Flemington & Kensington Community Legal Centre

What can I do if police have assaulted me?

Each situation will be different.  Here are somethings to think about.  A lot will depend on whether you are in custody, in the community, or in another form of detention (such detained in hospital).

1.  See a doctor.

(a) You should go to a doctor as soon as possible. It is essential you ask the doctor to record not only your visible injuries, but also all pain, nerve damage, cartilage damage, tingling, numbness, soreness, aches, stress levels, sleep patterns and thoughts.

Youth Friendly Doctors

North Yarra Community Health

Links to Community Health Centres

Asylum Seeker Resource Centre - doctors for asylum seekers

If you contact a CLC for assistance, they may be able to help you get a proper forensic assessment.

(b) If you are in custody, you have the right to see a forensic medical officer, or go to hospital.

2.  Take photos of your injuries.

3. You need to get support through as many ways as possible.  Friends and family are important,  it is also good to reach out to youth workers, advocacy agencies, legal centres, counsellors, community agencies, people in your community, teachers, fellow workers.  Some people experience extreme fear and distress. Get support. Local youth workers and community supports can be extremely helpful in helping you through the process.

Centre for Multicultural Youth - young newly arrived people/refugees

Foundation House- people with previous trauma experiences

 Melbourne City Mission

4.  See a solicitor as soon as you can to talk about your complaint and other legal options.  There is a 12 month limitation period on complaints and 3 years on civil litigation.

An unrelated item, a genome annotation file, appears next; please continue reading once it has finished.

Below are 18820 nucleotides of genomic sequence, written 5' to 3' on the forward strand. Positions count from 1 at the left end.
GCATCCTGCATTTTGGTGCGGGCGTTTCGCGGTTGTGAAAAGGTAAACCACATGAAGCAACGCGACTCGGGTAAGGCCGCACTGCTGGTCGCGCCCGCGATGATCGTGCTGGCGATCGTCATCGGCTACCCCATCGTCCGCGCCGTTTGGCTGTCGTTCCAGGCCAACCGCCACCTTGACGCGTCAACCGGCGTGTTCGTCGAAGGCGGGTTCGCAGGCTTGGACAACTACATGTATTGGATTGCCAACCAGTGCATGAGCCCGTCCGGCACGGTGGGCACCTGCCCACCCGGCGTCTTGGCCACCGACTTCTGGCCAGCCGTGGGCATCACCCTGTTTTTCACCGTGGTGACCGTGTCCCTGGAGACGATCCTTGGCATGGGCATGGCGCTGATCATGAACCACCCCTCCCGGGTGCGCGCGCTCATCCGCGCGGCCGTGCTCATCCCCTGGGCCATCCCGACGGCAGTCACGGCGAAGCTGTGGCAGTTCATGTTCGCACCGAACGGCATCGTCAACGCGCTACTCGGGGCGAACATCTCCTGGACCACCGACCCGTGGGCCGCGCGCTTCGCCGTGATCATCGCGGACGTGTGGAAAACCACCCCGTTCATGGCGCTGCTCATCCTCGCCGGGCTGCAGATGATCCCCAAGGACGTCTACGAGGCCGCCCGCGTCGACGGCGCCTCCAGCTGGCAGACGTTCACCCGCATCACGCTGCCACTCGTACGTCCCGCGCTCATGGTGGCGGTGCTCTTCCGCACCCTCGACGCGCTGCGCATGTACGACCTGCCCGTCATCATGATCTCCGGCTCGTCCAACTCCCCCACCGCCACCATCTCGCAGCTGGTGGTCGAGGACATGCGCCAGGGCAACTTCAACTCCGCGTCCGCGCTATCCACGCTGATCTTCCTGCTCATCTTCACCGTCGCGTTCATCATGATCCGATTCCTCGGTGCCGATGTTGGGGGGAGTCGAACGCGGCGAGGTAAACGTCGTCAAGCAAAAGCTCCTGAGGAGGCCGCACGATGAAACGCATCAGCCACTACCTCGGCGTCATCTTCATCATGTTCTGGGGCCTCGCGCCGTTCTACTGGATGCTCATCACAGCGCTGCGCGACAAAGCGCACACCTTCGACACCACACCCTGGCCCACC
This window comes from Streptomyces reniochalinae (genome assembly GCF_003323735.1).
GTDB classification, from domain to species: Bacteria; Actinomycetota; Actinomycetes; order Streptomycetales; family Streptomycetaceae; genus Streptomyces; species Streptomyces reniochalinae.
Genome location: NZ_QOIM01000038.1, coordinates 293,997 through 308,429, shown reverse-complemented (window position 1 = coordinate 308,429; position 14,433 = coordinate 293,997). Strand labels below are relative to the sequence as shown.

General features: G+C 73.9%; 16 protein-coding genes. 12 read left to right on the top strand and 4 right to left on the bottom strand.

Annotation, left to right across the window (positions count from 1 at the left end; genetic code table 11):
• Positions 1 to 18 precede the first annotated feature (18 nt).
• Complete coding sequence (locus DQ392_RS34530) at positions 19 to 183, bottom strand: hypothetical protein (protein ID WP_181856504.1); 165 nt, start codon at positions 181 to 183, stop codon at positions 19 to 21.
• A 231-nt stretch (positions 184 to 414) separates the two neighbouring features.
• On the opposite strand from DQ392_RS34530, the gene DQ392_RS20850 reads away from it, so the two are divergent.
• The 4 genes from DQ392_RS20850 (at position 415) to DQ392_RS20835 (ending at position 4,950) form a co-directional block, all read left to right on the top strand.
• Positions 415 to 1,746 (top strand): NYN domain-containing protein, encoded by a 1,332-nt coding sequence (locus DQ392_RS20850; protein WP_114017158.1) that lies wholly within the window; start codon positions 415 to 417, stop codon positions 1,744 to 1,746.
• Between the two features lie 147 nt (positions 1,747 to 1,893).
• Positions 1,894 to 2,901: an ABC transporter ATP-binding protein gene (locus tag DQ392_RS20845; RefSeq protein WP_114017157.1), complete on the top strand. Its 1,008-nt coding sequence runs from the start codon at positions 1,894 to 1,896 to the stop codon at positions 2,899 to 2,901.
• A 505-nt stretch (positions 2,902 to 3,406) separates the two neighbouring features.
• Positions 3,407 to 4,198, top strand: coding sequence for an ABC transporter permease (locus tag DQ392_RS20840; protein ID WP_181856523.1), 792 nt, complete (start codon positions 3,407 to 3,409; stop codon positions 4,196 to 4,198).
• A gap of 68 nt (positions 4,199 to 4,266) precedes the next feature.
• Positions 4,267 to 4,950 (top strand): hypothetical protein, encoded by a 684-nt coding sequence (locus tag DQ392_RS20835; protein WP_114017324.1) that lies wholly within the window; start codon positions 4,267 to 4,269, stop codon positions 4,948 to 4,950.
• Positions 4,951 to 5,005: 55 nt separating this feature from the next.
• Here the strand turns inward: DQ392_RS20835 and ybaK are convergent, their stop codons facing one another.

Community Legal Centres

What are my legal options?

Under international law, where you allege the police have violated your rights you are entitled to:

a) compensation if your rights are found to have been violated.

b) an effective investigation of your allegations capable of leading to the discipline and prosecution of the police involved.

c) the Victoria Police to learn any lessons to reduce the chances of further violations.

There are four potential avenues to seek compensation:

1. Victims of Crime Application

2. Taking Civil Action against the police.

3. Making a complaint to the Victorian Human Rights and Equal Opportunity Commission or Australian Human Rights and Equal Opportunity Commission

4. Writing directly to the Victoria Police for compensation under their asset management guidelines in the Victoria Police Manual.

In order for your complaint to be investigated and lead to discipline/prosecution, you may need to make a complaint.

If you complain to the Office of Police Integrity, it is most likely your complaint will be forwarded to the Victoria Police. A present in Victoria, 97% of complaints are investigated or otherwise managed by police.

Speak to a solicitor about these options. They can help you through any investigation process.

Federation of Community Legal Centres Victoria

Federation of Community Legal Centres Victoria

Federation of Community Legal Centres Victoria
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